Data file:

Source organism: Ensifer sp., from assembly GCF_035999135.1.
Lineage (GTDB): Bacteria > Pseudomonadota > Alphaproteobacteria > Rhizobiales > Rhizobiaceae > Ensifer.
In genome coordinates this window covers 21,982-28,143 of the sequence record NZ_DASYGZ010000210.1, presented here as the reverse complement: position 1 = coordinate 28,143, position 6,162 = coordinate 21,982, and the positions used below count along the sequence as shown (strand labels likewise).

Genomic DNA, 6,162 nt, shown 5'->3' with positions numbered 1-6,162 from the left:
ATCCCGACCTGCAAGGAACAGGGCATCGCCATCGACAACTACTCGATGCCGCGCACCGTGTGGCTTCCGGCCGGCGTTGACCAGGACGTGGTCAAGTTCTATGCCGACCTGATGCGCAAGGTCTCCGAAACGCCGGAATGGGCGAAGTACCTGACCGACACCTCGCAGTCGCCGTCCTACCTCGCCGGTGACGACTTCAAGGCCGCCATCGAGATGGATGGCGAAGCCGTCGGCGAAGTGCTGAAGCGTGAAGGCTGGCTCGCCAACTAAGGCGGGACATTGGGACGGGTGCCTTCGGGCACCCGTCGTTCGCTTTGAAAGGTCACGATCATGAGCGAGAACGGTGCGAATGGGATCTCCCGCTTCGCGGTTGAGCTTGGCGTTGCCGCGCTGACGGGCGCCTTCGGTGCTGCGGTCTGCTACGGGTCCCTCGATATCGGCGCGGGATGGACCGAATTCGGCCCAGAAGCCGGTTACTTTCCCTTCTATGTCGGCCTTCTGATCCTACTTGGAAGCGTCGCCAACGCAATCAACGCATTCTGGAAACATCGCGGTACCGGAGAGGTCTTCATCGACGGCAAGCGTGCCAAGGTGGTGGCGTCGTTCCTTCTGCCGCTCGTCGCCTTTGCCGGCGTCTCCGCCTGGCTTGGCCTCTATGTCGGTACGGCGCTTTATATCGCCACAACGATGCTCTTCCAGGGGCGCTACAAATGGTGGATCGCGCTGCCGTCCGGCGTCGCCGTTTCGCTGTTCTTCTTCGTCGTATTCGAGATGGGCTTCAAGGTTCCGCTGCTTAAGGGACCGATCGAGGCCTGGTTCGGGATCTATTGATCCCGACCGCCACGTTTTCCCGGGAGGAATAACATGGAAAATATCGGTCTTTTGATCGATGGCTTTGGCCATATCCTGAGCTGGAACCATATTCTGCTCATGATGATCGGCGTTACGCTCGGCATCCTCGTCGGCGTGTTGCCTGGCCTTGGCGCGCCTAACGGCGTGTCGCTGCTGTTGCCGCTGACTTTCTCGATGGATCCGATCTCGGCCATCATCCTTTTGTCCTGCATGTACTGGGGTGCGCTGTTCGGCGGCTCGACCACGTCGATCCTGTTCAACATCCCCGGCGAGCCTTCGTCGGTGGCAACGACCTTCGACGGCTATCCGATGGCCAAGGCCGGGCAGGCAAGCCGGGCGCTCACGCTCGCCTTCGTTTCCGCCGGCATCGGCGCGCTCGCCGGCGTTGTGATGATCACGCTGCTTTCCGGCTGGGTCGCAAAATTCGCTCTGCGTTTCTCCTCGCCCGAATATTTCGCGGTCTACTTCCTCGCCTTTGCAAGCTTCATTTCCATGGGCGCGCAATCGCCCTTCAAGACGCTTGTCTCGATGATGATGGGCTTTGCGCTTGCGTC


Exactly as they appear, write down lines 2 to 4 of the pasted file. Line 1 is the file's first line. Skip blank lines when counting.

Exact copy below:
Lineage (GTDB): Bacteria > Pseudomonadota > Alphaproteobacteria > Rhizobiales > Rhizobiaceae > Ensifer.
In genome coordinates this window covers 21,982-28,143 of the sequence record NZ_DASYGZ010000210.1, presented here as the reverse complement: position 1 = coordinate 28,143, position 6,162 = coordinate 21,982, and the positions used below count along the sequence as shown (strand labels likewise).

Genomic DNA, 6,162 nt, shown 5'->3' with positions numbered 1-6,162 from the left: